Yet, as I’ve said, I’ve maintained a steady output on my fiction. I’ve been productive, I’ve been inspired, and in the novel I’m currently working on, I’ve been doing things with dialogue that I didn’t think I had in me. This is significant for me because in the past I’ve been a writer who is attracted to silence. It’s not unusual for me to write a story of fifteen or twenty pages that doesn’t contain a single spoken word, and even when one of my characters does speak, their words tend to be simple and utilitarian. Now my characters can’t seem to shut up Hell, sometimes they go on for five or six pages straight in complicated exchanges of snappy, witty dialogue. I’ve never written anything like it before. Think it could have anything to do with all those films I’ve been watching?

Yes, with pleasure reading sapped from my life film has become practically my only source of creative input. Oh, I’ve relied on film in the past, sure. I usually name directors like Godard and Fellini among my primal literary inspirations, and one of my more recent stories was directly inspired by my discovery of Alejandro Jodorowsky’s lost masterpiece El Topo, but for as long as I’ve been writing film has been a distant second to literature for artistic inspiration—until the last three months. Now film is practically all I have the time and energy for and it has somewhat substantially altered the direction of my work. The connection may be obvious, film relies heavily on dialogue and this necessity has found its way into my work, but what’s not obvious is looking at it the other way—why did literature drive me towards silence? It may be that some of my favorite writers, Calvino, Borges, Barthelme, Beckett and other great experimentalists, aren’t particularly known for their dialogue (with the obvious exception of Beckett’s plays), but I read so widely (look again at my reading list for the past few months) that it seems unlikely to me. At this point, I’m not sure I have the answer, it only dawned on me when I decided to write this posting a couple of days ago that my writing had undergone such an evolution. I’m still trying to understand the full impact my change in creative input has had on my work.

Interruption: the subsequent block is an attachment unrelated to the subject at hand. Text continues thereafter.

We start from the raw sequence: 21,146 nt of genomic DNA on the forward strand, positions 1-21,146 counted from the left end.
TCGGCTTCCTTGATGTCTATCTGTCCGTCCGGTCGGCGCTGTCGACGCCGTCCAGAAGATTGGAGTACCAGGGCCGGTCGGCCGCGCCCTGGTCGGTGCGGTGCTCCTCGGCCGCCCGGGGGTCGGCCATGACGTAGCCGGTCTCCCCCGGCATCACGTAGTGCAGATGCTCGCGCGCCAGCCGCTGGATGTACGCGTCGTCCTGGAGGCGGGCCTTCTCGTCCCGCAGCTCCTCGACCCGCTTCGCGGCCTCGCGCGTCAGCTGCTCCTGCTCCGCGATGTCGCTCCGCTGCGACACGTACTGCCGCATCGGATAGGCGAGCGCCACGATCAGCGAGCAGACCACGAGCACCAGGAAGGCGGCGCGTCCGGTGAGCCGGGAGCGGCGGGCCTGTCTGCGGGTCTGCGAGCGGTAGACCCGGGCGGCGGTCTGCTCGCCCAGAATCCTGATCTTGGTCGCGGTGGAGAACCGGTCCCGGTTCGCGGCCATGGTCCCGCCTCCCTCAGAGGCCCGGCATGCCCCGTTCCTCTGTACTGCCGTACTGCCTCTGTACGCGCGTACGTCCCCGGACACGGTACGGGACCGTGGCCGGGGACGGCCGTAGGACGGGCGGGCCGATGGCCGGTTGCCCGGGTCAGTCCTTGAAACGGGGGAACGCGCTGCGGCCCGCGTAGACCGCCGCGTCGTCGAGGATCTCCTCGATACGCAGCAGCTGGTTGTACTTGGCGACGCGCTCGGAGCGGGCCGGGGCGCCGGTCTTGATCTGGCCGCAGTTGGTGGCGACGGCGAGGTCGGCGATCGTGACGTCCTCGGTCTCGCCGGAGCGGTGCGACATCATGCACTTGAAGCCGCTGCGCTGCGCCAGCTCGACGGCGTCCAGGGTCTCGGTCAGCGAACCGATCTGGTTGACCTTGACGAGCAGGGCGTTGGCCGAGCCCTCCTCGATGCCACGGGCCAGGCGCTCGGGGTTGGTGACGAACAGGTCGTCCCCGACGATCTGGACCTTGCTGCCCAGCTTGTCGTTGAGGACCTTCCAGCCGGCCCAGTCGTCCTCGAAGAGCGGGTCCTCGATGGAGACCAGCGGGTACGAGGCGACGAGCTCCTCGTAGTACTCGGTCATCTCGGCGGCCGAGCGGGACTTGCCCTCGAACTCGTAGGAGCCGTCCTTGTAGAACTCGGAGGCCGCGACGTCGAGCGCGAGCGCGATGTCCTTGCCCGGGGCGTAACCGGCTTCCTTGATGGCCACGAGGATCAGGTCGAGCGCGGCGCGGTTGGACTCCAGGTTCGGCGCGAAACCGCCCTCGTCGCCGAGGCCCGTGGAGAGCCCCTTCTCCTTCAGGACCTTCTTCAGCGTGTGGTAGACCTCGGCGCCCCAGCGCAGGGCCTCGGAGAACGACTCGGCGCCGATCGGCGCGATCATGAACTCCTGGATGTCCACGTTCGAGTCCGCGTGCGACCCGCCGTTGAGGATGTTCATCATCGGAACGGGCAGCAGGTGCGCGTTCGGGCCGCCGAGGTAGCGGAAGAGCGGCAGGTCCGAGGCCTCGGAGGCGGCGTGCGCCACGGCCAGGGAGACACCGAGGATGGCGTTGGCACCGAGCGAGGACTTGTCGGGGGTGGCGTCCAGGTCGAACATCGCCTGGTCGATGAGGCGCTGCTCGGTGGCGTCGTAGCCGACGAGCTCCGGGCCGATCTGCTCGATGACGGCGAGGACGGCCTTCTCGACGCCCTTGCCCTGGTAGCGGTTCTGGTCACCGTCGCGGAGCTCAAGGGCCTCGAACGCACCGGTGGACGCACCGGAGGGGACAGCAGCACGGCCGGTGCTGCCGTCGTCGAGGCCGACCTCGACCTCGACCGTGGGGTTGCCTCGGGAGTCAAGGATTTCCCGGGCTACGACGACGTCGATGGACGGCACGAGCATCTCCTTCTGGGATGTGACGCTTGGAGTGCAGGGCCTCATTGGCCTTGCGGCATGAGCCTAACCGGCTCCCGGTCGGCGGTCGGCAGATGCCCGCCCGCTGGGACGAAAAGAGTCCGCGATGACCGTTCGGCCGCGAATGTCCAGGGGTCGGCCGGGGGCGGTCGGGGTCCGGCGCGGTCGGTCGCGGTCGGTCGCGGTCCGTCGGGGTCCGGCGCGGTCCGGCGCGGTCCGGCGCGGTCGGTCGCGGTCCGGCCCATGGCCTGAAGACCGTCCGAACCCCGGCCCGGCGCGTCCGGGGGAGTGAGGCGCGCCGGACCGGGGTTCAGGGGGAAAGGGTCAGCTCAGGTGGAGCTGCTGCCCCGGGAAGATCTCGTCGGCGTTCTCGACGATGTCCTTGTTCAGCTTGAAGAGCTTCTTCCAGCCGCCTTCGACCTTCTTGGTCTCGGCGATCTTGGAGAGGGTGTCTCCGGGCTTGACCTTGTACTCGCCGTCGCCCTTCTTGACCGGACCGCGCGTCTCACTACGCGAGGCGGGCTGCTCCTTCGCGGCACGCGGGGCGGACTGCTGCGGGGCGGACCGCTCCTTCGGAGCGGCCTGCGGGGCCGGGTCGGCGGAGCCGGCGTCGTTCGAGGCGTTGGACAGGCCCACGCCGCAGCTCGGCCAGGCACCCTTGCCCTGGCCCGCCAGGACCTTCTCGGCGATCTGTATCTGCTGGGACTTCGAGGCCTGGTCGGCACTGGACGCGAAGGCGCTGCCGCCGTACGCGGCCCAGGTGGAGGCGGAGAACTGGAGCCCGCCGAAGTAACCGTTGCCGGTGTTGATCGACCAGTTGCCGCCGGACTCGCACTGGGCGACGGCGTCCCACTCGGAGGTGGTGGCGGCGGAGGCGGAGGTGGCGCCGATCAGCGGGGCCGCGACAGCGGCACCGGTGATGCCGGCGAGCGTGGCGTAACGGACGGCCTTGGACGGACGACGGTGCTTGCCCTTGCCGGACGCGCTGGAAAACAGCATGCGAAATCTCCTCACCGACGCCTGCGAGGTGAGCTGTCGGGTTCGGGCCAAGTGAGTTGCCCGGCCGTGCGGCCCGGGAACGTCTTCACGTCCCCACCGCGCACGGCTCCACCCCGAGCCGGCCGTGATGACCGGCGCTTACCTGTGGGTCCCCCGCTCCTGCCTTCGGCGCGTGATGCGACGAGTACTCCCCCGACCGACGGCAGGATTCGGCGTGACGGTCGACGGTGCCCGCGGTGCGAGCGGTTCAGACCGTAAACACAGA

What’s more important (and more exciting) to me at the moment is how our very source of input drives what we create. I’m compelled now to try spending some months listening only to music or only studying painting to see what these inputs do to drive my creative work. We are so hung up on the idea that writers must take inspiration from other writers (and, equivocally, that painters must take inspiration from other painters, sculptors from other sculptors, etc.) that we’ve perhaps been crippling ourselves by ignoring the insights other mediums can give us. Perhaps we should say that if you don’t have time to read you should find some other tools that will help you write, which means that King got that bit wrong too, though in all fairness it may be that all of us have.


  1. How about a month in a different location, or hiking, or swimming? I'm of the opinion that you have to look at this in an evolutionary sense as adaptation to environment.

  2. That's great to know that I can still have a life during a Ph.d program. Writers in the 21st century must be ambidextrous, a must needed survival skill!